When One Thing Represents Another

This is a transcription of Stories We Don't Tell Podcast Episode 85: When One Thing Represents Another. Listen to the podcast episode HERE.


I don't think we should introduce ourselves at all. Listeners will figure it out.

Yes and I think we don't we only have five minutes so so we can't even waste time doing that. We’re back with the second installment of Five in Five: After Dark.

We talked about finding a moment like in the original Five in Five at the beginning of the season. This was about finding a moment in the story that you can build your story around. But say you have a certain theme or more universal thing or something larger you want to get at. It’s then looking at your own personal story and how something can represent those themes or whatever you're trying to do.

 Listen to this episode by clicking the image above.

Listen to this episode by clicking the image above.

There was a story that I was trying to figure out. This story was about the voices in my head and I wasn't sure how to get there. I wanted to tell a story about that hiking in Jordan and mix in this other stuff, but I don't know how. It was an interesting enough hike but it was not in any way life-changing. However, it was a very great foil to use to sort of tell this larger story about the voices in my head. And so I think when you’re trying to tell a wider story you can find something else in your life that lets you get there.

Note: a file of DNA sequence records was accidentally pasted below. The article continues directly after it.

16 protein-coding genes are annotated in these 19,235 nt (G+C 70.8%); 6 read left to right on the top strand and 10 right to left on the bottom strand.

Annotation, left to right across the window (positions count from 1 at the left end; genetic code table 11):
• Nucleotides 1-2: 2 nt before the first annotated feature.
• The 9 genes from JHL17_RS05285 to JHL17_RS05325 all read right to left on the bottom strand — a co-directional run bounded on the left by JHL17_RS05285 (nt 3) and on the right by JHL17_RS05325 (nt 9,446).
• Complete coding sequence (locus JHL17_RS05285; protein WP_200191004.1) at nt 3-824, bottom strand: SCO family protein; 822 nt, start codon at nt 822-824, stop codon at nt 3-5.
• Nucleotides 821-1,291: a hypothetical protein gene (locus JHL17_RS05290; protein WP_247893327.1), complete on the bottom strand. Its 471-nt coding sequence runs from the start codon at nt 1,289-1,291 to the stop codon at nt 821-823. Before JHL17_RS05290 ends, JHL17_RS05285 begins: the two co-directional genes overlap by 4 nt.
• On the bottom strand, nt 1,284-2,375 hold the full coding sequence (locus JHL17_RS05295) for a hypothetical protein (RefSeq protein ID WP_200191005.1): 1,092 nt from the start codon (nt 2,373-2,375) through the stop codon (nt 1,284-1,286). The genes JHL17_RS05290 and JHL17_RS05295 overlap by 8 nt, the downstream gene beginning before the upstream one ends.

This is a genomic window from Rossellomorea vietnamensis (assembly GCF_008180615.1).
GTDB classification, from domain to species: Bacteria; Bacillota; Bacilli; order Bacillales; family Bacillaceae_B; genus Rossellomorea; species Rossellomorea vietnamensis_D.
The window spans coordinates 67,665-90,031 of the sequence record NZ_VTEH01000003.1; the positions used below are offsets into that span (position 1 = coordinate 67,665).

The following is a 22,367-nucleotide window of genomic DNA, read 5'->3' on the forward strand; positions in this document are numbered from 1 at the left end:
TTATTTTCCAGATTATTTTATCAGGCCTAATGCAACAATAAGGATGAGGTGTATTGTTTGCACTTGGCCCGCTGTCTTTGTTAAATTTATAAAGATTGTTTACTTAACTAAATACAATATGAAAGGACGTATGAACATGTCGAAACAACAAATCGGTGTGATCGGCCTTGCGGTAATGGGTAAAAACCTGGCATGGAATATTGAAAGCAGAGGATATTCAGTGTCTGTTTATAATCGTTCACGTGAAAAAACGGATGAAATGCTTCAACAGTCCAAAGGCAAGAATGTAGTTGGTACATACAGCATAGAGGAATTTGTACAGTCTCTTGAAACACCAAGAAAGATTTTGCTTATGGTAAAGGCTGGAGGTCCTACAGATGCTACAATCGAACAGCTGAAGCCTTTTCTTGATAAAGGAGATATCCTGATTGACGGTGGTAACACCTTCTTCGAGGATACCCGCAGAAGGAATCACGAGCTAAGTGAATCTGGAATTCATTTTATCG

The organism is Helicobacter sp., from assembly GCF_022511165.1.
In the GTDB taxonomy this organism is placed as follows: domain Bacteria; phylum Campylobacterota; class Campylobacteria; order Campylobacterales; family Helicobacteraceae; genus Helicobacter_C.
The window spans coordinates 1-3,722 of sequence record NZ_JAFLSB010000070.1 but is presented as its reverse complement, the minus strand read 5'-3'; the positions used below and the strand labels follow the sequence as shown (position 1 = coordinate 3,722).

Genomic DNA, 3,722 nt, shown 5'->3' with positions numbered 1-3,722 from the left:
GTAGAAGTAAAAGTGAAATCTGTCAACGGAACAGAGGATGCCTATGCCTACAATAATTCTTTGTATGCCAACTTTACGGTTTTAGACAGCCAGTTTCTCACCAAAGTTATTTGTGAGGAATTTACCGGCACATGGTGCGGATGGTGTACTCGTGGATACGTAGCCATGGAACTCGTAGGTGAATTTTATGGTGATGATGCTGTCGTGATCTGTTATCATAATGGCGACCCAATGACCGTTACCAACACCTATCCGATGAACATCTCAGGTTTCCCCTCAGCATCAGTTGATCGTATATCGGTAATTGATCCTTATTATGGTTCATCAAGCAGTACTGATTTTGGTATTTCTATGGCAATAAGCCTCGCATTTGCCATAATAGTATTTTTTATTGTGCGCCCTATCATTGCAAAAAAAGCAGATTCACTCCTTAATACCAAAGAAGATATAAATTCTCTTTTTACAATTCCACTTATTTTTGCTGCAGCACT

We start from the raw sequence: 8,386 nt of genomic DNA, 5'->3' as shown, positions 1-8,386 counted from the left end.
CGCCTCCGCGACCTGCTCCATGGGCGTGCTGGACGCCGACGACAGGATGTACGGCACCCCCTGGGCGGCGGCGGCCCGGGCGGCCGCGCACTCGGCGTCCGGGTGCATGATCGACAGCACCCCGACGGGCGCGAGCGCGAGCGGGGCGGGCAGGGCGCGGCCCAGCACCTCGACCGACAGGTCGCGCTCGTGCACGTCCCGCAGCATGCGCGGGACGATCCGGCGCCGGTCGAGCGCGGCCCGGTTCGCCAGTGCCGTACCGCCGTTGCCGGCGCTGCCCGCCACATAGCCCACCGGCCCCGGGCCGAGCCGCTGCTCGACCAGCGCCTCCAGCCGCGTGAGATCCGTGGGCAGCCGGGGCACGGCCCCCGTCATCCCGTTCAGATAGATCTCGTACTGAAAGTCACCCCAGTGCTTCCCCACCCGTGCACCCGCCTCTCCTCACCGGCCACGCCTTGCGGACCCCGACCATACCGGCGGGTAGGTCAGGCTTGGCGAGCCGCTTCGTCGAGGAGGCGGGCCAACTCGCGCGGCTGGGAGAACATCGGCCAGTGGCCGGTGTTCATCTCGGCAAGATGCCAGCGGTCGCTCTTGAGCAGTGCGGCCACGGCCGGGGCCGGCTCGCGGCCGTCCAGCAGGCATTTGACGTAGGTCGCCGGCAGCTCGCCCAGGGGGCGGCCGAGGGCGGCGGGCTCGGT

I had a story where I talked about being younger and some bullying going on and stuff. It was a few months into #metoo and I worked really hard and checked it with other friends of ours. I was careful to speak to the universal moment, but also keep it personal. I hope it was very clear that the story was connected to that wider concept.

The ability to find a piece that opens up the opportunity to talk about the thing you really want to talk about. And more often than not these larger themes don't have something specifically tied to you. You might have to find it and connect it to your actual lived experience.

Sometimes when you write about a universal theme like relationships, it’s difficult because you want to get it right. You don’t want your personal story to completely take over if you are exploring a more universal theme. There are so many pressures to get it right and fairly.

And we did it again. To wrap up, first you want to write it all out but don’t get lost in the story and find a moment in your story that could represent a universal theme you want to explore.